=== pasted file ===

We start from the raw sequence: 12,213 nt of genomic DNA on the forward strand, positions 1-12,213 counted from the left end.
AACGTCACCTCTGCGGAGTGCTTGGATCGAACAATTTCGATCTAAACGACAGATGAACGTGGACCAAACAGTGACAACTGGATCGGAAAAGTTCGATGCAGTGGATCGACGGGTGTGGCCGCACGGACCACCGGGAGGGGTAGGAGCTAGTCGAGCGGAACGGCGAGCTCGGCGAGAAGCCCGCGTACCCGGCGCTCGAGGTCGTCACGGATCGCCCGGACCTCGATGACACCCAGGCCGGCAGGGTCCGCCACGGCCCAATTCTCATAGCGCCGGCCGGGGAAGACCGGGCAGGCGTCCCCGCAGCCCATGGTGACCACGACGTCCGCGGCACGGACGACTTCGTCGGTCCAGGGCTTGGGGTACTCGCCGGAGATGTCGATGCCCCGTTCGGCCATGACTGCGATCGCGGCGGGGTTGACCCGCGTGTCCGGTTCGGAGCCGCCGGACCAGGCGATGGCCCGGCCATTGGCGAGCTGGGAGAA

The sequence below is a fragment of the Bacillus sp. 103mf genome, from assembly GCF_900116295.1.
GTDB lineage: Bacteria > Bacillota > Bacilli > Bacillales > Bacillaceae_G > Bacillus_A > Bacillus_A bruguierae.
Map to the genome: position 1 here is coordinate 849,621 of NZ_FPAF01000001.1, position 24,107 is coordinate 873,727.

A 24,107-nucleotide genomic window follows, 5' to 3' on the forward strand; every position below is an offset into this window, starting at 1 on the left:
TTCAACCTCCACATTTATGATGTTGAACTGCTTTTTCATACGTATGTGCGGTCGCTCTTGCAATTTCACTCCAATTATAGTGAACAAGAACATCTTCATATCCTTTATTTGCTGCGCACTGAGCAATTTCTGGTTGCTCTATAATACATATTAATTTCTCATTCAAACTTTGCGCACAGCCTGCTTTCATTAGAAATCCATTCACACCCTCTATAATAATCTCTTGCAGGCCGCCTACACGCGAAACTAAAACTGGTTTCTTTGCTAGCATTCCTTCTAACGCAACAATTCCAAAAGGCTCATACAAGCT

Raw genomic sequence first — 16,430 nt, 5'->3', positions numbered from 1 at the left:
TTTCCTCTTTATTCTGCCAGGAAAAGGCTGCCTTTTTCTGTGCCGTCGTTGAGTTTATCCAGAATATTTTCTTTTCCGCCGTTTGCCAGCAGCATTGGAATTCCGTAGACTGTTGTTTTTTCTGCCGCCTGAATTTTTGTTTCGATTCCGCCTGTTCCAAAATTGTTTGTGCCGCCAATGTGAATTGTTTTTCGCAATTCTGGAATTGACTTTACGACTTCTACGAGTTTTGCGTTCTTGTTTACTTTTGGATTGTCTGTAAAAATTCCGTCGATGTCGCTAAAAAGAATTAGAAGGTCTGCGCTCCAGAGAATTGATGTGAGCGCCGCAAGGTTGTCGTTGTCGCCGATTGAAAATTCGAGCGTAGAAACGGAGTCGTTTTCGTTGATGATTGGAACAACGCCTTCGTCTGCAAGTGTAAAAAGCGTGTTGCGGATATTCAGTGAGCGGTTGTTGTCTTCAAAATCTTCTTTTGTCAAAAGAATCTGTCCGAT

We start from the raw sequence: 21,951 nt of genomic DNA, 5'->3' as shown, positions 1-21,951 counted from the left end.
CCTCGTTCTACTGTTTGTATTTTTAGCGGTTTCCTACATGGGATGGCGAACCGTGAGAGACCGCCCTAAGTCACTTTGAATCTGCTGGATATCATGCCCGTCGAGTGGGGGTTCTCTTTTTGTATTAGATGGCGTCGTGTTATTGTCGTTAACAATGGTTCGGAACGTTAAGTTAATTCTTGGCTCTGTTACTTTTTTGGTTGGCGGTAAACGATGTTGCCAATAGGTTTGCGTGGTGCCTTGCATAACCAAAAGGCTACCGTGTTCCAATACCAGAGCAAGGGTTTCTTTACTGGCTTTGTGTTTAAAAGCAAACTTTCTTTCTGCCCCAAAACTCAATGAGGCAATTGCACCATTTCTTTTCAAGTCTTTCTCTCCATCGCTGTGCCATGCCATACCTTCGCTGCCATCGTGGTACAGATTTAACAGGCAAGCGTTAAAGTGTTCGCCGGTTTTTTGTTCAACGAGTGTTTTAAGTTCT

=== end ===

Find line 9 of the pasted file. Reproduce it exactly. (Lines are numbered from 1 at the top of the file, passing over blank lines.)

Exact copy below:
TTTCCTCTTTATTCTGCCAGGAAAAGGCTGCCTTTTTCTGTGCCGTCGTTGAGTTTATCCAGAATATTTTCTTTTCCGCCGTTTGCCAGCAGCATTGGAATTCCGTAGACTGTTGTTTTTTCTGCCGCCTGAATTTTTGTTTCGATTCCGCCTGTTCCAAAATTGTTTGTGCCGCCAATGTGAATTGTTTTTCGCAATTCTGGAATTGACTTTACGACTTCTACGAGTTTTGCGTTCTTGTTTACTTTTGGATTGTCTGTAAAAATTCCGTCGATGTCGCTAAAAAGAATTAGAAGGTCTGCGCTCCAGAGAATTGATGTGAGCGCCGCAAGGTTGTCGTTGTCGCCGATTGAAAATTCGAGCGTAGAAACGGAGTCGTTTTCGTTGATGATTGGAACAACGCCTTCGTCTGCAAGTGTAAAAAGCGTGTTGCGGATATTCAGTGAGCGGTTGTTGTCTTCAAAATCTTCTTTTGTCAAAAGAATCTGTCCGAT